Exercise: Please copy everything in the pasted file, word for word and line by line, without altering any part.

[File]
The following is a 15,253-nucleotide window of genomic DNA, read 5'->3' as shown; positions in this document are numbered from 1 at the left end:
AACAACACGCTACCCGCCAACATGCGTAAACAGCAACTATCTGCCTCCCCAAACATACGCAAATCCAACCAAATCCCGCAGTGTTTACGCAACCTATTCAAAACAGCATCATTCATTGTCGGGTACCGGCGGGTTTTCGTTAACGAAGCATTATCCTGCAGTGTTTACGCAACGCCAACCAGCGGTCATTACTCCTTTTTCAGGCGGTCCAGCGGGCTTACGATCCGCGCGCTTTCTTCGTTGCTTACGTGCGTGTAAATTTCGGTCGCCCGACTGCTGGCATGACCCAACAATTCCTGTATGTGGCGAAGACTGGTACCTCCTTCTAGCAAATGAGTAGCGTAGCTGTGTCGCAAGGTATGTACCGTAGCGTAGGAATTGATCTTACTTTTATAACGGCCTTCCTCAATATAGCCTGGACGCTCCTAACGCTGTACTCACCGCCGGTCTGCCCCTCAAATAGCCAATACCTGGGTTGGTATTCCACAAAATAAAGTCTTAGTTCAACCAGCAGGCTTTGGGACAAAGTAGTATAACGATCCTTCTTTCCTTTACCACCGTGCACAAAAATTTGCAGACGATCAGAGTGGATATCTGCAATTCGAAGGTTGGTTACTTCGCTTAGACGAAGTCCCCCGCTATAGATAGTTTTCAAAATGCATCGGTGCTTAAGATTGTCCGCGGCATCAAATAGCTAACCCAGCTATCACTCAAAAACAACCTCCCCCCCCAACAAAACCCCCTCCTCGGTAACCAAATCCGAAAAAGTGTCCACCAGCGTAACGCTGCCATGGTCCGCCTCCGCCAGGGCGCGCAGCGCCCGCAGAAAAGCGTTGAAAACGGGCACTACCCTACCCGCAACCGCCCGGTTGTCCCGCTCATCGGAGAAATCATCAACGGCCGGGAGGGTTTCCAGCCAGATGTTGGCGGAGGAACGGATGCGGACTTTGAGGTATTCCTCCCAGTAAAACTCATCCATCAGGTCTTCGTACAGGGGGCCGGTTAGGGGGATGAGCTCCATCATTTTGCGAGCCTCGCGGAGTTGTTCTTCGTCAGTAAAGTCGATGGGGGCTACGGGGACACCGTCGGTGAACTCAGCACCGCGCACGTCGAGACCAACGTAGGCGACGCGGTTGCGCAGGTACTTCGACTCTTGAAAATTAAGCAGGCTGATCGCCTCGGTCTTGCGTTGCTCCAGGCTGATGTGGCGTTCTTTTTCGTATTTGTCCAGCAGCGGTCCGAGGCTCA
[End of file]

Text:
The following is a 15,253-nucleotide window of genomic DNA, read 5'->3' as shown; positions in this document are numbered from 1 at the left end:
AACAACACGCTACCCGCCAACATGCGTAAACAGCAACTATCTGCCTCCCCAAACATACGCAAATCCAACCAAATCCCGCAGTGTTTACGCAACCTATTCAAAACAGCATCATTCATTGTCGGGTACCGGCGGGTTTTCGTTAACGAAGCATTATCCTGCAGTGTTTACGCAACGCCAACCAGCGGTCATTACTCCTTTTTCAGGCGGTCCAGCGGGCTTACGATCCGCGCGCTTTCTTCGTTGCTTACGTGCGTGTAAATTTCGGTCGCCCGACTGCTGGCATGACCCAACAATTCCTGTATGTGGCGAAGACTGGTACCTCCTTCTAGCAAATGAGTAGCGTAGCTGTGTCGCAAGGTATGTACCGTAGCGTAGGAATTGATCTTACTTTTATAACGGCCTTCCTCAATATAGCCTGGACGCTCCTAACGCTGTACTCACCGCCGGTCTGCCCCTCAAATAGCCAATACCTGGGTTGGTATTCCACAAAATAAAGTCTTAGTTCAACCAGCAGGCTTTGGGACAAAGTAGTATAACGATCCTTCTTTCCTTTACCACCGTGCACAAAAATTTGCAGACGATCAGAGTGGATATCTGCAATTCGAAGGTTGGTTACTTCGCTTAGACGAAGTCCCCCGCTATAGATAGTTTTCAAAATGCATCGGTGCTTAAGATTGTCCGCGGCATCAAATAGCTAACCCAGCTATCACTCAAAAACAACCTCCCCCCCCAACAAAACCCCCTCCTCGGTAACCAAATCCGAAAAAGTGTCCACCAGCGTAACGCTGCCATGGTCCGCCTCCGCCAGGGCGCGCAGCGCCCGCAGAAAAGCGTTGAAAACGGGCACTACCCTACCCGCAACCGCCCGGTTGTCCCGCTCATCGGAGAAATCATCAACGGCCGGGAGGGTTTCCAGCCAGATGTTGGCGGAGGAACGGATGCGGACTTTGAGGTATTCCTCCCAGTAAAACTCATCCATCAGGTCTTCGTACAGGGGGCCGGTTAGGGGGATGAGCTCCATCATTTTGCGAGCCTCGCGGAGTTGTTCTTCGTCAGTAAAGTCGATGGGGGCTACGGGGACACCGTCGGTGAACTCAGCACCGCGCACGTCGAGACCAACGTAGGCGACGCGGTTGCGCAGGTACTTCGACTCTTGAAAATTAAGCAGGCTGATCGCCTCGGTCTTGCGTTGCTCCAGGCTGATGTGGCGTTCTTTTTCGTATTTGTCCAGCAGCGGTCCGAGGCTCA